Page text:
Home now, as I page through my photos, I feel in great sympathy with this steady-eyed man. I feel that I looked upon England with the same fixed, gentle, happy wonder. My whole trip this time was full of a quiet reveling. Even as I pounded miles down the streets or meadows, shopped, listened, talked, and laughed, the inmost me was simply watching. Day after day, I peered out from within my soul, happy, calm, at rest in the sight of the beauties that crowded my sight. Perhaps the pictures below will beckon you to the same gladsome quiet, the same slowed pulse and easy soul to which they led me. Isn’t the world a lovely place?
If only I knew his name.
I’m not sure what he thinks about that wreath on his head. But he does manage to wear it with dignity.
There’s a reason English roses have the reputation they do.
For some reason, this sight struck my funny bone. All three of us rather chuckled when we stumbled upon it.
…”England’s green and pleasant land…” (Blake)
I feel that this is the kind of door behind which someone like the good Miss Goudge might have lived. Or at least one of her characters. Maybe one of the lovely old ladies from The Dean’s Watch.
”Thou’st made the world to beautiful this year/ My soul is all but out of me…” (Edna St. Vincent Millay)
A tower of teacups. Well, I never.
I reacquainted myself with those sister trees on a reminiscent ramble down the river footpath near my former Oxford flat. No wonder my soul felt so at peace in the evenings when I used to wander.
Breakfast (Joel’s birthday breakfast) at our Oxford B&B. Golden leaves shimmered out the window every morning, a good pot of tea piped hot on the table each day, and the yogurt I love when I’m overseas was my breakfast staple. Rather ideal. But why doesn’t yogurt in America taste as good? I have never figured this out.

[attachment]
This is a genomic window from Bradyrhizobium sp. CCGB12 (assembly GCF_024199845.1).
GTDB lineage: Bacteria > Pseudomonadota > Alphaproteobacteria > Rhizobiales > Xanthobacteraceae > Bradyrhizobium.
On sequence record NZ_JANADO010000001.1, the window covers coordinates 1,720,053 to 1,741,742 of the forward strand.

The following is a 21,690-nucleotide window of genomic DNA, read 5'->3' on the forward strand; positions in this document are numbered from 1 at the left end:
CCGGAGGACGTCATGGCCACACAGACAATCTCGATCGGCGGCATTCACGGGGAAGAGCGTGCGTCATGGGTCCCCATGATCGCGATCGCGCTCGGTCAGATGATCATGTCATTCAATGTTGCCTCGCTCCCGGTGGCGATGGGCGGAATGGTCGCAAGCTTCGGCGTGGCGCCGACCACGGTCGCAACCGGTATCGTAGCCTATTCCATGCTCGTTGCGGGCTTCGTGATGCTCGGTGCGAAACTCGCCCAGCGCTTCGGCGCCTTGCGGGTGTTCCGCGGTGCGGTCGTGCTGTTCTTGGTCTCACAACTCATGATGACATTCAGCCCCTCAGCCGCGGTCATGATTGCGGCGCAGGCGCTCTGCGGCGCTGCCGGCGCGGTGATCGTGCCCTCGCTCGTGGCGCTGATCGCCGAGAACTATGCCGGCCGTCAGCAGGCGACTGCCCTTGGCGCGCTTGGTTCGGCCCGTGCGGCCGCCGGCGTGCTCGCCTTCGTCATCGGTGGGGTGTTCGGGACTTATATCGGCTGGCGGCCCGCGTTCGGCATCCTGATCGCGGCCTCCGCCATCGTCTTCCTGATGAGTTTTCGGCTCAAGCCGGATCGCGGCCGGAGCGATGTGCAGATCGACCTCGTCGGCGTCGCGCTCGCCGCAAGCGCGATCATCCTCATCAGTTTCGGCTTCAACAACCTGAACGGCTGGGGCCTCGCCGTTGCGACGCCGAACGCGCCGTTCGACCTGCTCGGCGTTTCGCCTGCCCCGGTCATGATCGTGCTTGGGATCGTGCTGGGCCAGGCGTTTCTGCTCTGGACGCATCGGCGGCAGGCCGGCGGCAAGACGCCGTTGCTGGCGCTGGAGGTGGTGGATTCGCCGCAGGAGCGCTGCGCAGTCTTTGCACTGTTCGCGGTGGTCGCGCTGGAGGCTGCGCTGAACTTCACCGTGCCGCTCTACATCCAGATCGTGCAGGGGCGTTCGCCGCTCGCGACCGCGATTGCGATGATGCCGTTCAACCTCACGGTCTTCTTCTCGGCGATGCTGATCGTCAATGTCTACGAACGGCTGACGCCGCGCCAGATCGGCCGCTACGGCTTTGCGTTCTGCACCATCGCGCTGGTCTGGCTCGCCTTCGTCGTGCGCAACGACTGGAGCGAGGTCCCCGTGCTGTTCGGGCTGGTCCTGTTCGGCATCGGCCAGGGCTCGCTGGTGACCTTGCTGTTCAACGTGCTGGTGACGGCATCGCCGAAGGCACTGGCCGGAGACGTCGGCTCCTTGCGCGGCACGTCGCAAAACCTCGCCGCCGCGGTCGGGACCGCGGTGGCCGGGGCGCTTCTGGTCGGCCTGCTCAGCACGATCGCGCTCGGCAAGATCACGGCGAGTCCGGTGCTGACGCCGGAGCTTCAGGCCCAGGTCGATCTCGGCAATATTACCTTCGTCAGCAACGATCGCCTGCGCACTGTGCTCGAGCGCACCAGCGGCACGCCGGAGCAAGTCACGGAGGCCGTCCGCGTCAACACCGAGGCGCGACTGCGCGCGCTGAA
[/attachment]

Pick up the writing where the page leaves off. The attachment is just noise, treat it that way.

The desk of the good C.S. Lewis. I wonder if literary genius can seep into the atmosphere of a home. And does it rub off on visitors?
A side view of The Kilns, Lewis’ home just outside of Oxford. That, I do believe, was his window, and that, I think, was the tiny porch on which he used to set up a telescope and stare at the stars. I keep on discovering more reasons to like him.
I went for a long walk every day. Sometimes twice.
Christmas splendor at Covent Garden.
Westminster by night.
Westminster by day. I spent most of two days with my neck back and my eyes fixed upward.
A golden end to the day of the Lewis dedication and memorial in Westminster Abbey. We walked for miles after the service and saw that sunset right at Trafalgar Square. The we went for a nice big tea. Inspiration, long walks, deep thought, and friendship make us ravenous.
And the tea was all that even we could wish for. (I do hate to admit that we are rather opinionated when it comes to what constitutes a strong cup of tea. So few seem to share our convictions in this area.)
This merry band kept up a rousing round of high-spirited classical pieces, and they even danced in place. The violinist actually clicked her heels once!
One of my favorite ever tea rooms. Freshly discovered. Fully savored.
The West doors to Ely Cathedral, one of the few places on earth I have ever been that felt grand enough to sate my soul. I truly love that place.
The meadow view of King’s College Chapel, in Cambridge. It’s been six years since I spent a summer in Cambridge and I had forgotten the loveliness of that sight, one I saw every day as I walked into town. The inside, though I didn’t see it this time, is its own marvel. And the choir that fills that chapel with song… a wonder. If you enjoy English choral music, you should look up the yearly live broadcast of “Nine Lessons and Carols” from King’s College. They do it every Christmas Eve. I’ll be tuning in, hot chocolate in hand.